After four years of negotiations, more than 140 countries, including the U.S., have agreed on a set of legally binding rules to control mercury pollution. The treaty was finalized on Jan. 19 at the end of a six-day meeting of the United Nations Environment Programme (UNEP) in Geneva. It is the first global effort aimed at reducing the use of mercury in a range of products, processes, and industries.
The “complex and often all-night sessions” in Geneva “laid the foundations for a global response to a pollutant whose notoriety has been recognized for well over a century,” UNEP Executive Director Achim Steiner said at the close of the meeting. But environmental groups said the agreement did not go far enough.
Called the Minamata Convention on Mercury, after a city in Japan that endured one of the world’s worst cases of industrial mercury poisoning, the treaty will require coal-fired power plants, industrial boilers, and other large industrial facilities to control mercury emissions using the best available technology. The treaty officially goes into force once 50 countries have ratified it, and new facilities will have five years after that to comply with the rules. Existing facilities will have 10 years.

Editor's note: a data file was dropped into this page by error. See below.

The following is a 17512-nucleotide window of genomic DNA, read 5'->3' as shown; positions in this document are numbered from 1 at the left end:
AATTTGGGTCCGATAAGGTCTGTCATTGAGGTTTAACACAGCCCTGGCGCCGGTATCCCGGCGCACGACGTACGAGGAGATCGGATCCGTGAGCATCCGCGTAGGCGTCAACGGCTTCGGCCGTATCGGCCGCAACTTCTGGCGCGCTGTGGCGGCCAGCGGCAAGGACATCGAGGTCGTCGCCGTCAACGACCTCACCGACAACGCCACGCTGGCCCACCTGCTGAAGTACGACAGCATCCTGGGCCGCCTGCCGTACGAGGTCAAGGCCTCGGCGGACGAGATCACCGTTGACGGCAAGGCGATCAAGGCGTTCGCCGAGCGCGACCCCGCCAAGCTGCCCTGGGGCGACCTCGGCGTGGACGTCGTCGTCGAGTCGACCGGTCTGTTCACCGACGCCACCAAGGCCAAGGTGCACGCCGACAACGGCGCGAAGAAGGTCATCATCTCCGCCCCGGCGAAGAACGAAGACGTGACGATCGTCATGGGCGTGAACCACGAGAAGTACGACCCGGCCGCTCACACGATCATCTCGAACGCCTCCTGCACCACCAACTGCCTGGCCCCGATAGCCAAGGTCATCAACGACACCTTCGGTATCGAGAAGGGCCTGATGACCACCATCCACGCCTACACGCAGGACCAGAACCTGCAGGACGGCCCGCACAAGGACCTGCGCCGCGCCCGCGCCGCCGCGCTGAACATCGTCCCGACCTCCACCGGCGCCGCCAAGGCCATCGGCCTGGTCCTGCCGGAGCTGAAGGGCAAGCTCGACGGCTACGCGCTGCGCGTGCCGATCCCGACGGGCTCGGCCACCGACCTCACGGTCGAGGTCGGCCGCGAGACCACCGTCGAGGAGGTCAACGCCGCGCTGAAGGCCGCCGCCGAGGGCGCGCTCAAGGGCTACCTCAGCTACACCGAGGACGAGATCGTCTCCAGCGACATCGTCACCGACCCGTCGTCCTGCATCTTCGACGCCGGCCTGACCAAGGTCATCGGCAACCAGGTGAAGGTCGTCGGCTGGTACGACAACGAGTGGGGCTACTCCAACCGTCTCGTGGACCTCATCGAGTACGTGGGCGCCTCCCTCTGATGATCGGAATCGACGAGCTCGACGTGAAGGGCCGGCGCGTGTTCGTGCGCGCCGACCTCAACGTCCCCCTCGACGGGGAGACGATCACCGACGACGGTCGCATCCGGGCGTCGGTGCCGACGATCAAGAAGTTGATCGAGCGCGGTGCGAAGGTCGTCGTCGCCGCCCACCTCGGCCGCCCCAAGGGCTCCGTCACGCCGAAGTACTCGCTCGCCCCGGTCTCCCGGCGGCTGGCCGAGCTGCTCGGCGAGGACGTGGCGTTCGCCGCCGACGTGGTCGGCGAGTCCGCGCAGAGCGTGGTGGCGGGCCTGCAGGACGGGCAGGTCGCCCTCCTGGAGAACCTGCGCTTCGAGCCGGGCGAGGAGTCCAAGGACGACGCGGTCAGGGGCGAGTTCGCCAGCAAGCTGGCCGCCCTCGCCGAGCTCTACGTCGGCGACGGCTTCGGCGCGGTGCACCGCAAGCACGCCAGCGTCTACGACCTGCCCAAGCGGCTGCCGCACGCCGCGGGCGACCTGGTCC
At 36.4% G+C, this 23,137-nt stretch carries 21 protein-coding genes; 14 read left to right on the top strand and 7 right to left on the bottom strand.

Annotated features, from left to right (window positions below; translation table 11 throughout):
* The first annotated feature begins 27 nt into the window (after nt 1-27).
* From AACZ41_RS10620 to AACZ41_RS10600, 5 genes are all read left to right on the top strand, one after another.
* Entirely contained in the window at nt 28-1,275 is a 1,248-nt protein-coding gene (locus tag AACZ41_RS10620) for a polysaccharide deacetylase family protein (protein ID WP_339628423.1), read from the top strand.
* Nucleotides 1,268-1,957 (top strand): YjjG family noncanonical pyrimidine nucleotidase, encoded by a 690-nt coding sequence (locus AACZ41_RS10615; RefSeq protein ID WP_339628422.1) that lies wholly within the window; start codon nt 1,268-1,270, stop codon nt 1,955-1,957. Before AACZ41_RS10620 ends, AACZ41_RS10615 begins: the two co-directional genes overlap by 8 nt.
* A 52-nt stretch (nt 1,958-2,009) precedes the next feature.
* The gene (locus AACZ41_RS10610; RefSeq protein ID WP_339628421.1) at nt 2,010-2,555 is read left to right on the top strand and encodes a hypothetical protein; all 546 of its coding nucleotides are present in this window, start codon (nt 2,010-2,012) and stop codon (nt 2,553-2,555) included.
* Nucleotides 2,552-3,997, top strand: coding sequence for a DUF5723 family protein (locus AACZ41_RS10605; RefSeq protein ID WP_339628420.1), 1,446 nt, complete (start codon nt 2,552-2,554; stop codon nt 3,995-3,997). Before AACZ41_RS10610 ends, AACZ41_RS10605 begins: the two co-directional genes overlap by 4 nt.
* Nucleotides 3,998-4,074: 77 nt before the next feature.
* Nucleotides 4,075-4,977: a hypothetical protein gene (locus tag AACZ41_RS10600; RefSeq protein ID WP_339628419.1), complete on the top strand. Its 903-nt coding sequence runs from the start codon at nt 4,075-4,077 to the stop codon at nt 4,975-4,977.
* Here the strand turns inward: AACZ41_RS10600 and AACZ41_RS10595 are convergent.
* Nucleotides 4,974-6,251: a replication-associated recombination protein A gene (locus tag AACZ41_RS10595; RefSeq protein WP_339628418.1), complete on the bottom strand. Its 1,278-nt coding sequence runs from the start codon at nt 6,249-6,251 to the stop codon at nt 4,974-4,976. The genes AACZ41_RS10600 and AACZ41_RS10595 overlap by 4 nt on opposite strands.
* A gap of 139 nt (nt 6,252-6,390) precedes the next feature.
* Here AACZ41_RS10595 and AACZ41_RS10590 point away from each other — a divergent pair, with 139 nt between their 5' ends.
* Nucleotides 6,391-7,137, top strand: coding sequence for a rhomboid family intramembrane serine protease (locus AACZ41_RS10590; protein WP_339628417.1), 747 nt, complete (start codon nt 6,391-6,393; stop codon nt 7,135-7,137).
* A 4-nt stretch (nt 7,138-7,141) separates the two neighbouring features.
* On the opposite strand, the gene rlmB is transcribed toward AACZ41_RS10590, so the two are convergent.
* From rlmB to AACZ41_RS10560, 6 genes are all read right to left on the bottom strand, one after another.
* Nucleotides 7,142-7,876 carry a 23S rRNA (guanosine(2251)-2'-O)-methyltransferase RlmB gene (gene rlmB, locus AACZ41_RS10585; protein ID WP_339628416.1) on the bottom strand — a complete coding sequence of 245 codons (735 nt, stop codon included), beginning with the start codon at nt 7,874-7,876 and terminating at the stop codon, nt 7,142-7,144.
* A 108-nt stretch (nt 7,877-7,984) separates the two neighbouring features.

The treaty will also ban by 2020 the use of mercury in many products, including batteries, switches, some compact fluorescent lamps, soaps and cosmetics, and thermometers. Mercury in dental amalgams will be “phased down.” Mercury-based preservatives used in vaccines, however, are exempt from the treaty.
The agreement is being hailed as a victory by government and industry officials. But some environmental groups say it will do little to reduce mercury pollution.
“If implemented, the new mercury treaty might slow the rate of increasing mercury levels, but greater political commitment will be needed to actually reduce mercury pollution,” says Joe DiGangi, senior science and technical adviser for the International POPs Elimination Network (IPEN), a global network of nongovernmental organizations working to reduce persistent organic pollutants.
IPEN and other environmental groups are criticizing the treaty for stopping short of banning the use of mercury in artisanal and small-scale gold mining. Such mining practices have surpassed coal-fired power plants as the largest source of mercury emissions to air, according to a UNEP report released in the run-up to the meeting.